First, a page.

We stop for a late lunch at Bakhchisaray, the old Crimean Tatar capital 25 miles north of Sevastopol. This predominantly Tatar town of 30,000 looks and feels Anadolian rather than Soviet. The Khan’s Palace is closed (it’s Monday), but the restaurants are open, although pretty empty at 4 p.m. The traditional Tatar fare is more Turkish than Central Asian, and herbal tea is the beverage of choice. Being entrepreneurial, after their return from exile in 1991 some Tatars have started planting vineyards which by now yield decent vintages of mainly sweet and demi-sec reds. There is not an armed man, of any race or nationality, to be seen. As the evening call to prayers echoes from the minarets, we depart for Simferopol.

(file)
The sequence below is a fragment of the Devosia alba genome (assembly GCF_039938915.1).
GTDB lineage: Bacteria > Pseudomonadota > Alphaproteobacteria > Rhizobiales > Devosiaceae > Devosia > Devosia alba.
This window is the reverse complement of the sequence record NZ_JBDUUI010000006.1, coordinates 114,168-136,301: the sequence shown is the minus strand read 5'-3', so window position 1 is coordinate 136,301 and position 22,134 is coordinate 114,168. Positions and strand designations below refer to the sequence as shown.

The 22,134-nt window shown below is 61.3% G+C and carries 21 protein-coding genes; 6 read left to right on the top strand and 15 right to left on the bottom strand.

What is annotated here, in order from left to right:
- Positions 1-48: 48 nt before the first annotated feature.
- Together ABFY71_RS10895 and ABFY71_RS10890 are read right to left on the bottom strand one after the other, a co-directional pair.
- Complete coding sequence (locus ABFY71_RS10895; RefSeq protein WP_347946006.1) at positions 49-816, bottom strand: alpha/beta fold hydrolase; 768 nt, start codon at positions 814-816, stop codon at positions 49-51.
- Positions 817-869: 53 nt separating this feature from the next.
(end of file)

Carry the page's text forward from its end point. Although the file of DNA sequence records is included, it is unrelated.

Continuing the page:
It is from this place that The Guardian reported two days ago that “ethnic tensions were reaching boiling point.” It was a lie, of course. Ever since the Yugoslav wars of the 1990’s it has been reasonable to assume that whatever we read or hear in the Western media about anything is a lie. The events in Ukraine and around Ukraine over the past four months, and my four days in the Crimea, have only confirmed what we know.